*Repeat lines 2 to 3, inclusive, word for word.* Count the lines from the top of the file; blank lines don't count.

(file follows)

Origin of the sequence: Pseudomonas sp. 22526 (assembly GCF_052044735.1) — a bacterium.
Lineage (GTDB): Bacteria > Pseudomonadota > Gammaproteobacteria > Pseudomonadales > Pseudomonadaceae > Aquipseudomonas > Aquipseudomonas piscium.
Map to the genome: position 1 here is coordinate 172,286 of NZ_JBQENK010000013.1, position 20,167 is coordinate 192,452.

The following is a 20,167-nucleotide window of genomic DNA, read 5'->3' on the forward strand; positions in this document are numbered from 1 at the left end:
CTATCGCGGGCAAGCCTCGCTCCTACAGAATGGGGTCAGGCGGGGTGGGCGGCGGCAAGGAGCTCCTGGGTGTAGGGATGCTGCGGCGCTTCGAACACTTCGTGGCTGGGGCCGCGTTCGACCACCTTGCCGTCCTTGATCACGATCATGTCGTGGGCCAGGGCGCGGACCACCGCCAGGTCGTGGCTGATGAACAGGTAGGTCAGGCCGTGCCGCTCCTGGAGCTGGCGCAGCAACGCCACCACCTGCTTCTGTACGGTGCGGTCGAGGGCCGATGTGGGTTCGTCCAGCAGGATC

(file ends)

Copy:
Lineage (GTDB): Bacteria > Pseudomonadota > Gammaproteobacteria > Pseudomonadales > Pseudomonadaceae > Aquipseudomonas > Aquipseudomonas piscium.
Map to the genome: position 1 here is coordinate 172,286 of NZ_JBQENK010000013.1, position 20,167 is coordinate 192,452.